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Levels of Value
Synergistic Premium
Control Premium/Minority Discount
Lack of Marketability Discount
Layered Discounts or Discounts on Top of
Discounts
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• Reflects the value to a specific buyer
• Synergistic buyer can pay more due to
perceived earnings benefit from a merger
• Not appropriate consideration in
determining “Fair Market Value”
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• Appointment or removal of management or
determination of their compensation
• Setting policy or changing the course of business
• Acquisition or liquidation of assets
• Acquisitions of other companies
• Liquidation, dissolution, sale, or recapitalization of the
company
• Registering the company’s stock for an IPO
• Forcing the sale of the stock of the Company
• Determination of the amount and timing of any
dividends to shareholders
• Amendments to the Articles of Incorporation
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• Securities of privately owned companies
are not readily tradable on an established
exchange and may require a discount for
their lack of marketability.
• Control blocks of stocks are generally
more readily marketable than minority
blocks.
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• When going to the next entity level, does asset
allocation change or can it be changed by the
manager of that entity?
– Probably not.
• When going to the next entity level, does the manager
have the ability to affect performance/timing of sales?
– Probably not.
• Does the manager have the ability and intention to pay
distributions?
– Perhaps
•
What if the entity owns other assets in addition to its
investment in the entity?
– Discounts may apply to that portion of the assets.
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• Lack of Marketability exists at all
ownership levels.
• Lack of liquidity is taken into account at
the asset holding entity.
• Is it greater at the Tier 1, 2, etc. level?
– Possibly, if there are distributions or likelihood
of asset liquidation.
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DONOR
$1,333
$2,340
Gift
10% Ownership
TIER 2
$13,333
NAV= $39,336
Distribution
Yield= 50%
$1,333
$2,340
$39,336
(15,931) 40.5% Total Discount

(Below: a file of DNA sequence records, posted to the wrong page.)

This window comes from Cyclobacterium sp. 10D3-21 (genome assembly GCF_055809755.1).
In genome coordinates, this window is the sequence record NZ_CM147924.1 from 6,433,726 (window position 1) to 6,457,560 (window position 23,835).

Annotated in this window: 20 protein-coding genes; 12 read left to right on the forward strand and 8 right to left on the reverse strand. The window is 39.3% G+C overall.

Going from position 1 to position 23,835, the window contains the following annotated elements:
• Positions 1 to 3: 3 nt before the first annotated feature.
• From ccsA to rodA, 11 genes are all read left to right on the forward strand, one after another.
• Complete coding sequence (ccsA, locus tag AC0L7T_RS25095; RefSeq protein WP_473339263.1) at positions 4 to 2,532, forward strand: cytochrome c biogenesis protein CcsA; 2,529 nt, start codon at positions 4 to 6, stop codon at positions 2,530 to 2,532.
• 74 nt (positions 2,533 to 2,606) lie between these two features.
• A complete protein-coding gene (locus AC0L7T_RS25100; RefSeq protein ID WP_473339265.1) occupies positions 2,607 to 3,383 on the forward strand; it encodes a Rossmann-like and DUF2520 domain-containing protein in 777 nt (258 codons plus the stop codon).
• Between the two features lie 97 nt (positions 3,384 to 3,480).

$23,405 x 10% ownership
33.3% Ownership
TIER 1
$40,000
NAV= $198,333
33.3% Ownership
NOI/
DISTRIBUTION
$120,000
ASSET
HOLDING
ENTITY
$1 million
Net Asset Value
$595,000
Less 40.5% Disc.
AHE to Tier 1
$354,000
Less 40.5% Disc.
Tier 1 to Tier 2
$210,000
Less 40.5% Disc.
Tier 2 to Donor
TOTAL DISCOUNT : 78.96%
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$198,333
(80,325) 40.5% Total Discount
$118,008 x 33.3% ownership
15% LOC, 30% LOM
$1,000,000 Real Estate
(150,000)
$850,000
(255,000)
$595,000 x 33.3% ownership
Total Discount: 40.5%
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• Valuation Engagement
– Detailed Report
– Summary Report
• Calculation Engagement
– Calculation Report
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• According to SSVS, a valuation analyst performs a
calculation engagement when
– (1) the valuation analyst and the client agree on the
valuation approaches and methods the valuation analyst
will use and the extent of procedures the valuation analyst
will perform in the process of calculating the value of a
subject interest (these procedures will be more limited than
those of a valuation engagement)
– (2) the valuation analyst calculates the value in compliance
with the agreement. The valuation analyst expresses the
results of these procedures as a calculated value. The
calculated value is expressed as a range or as a single
amount.
• A calculation engagement does not include all of the
procedures required for a valuation engagement
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1.
2.
3.
4.
5.
6.
7.
The Report
Basic Elements of the Report
Business Valuation Math
Traits to Expect in a Business Appraiser
Premise of Value
Standards of Value
Factors Specific to U.S. Gift and GST
Returns
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•
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Cover of the Report
Math
Signatories
Standards
Assumptions
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Subject entity
Valuation date
Standard of value
Appraisers
Clear indication of value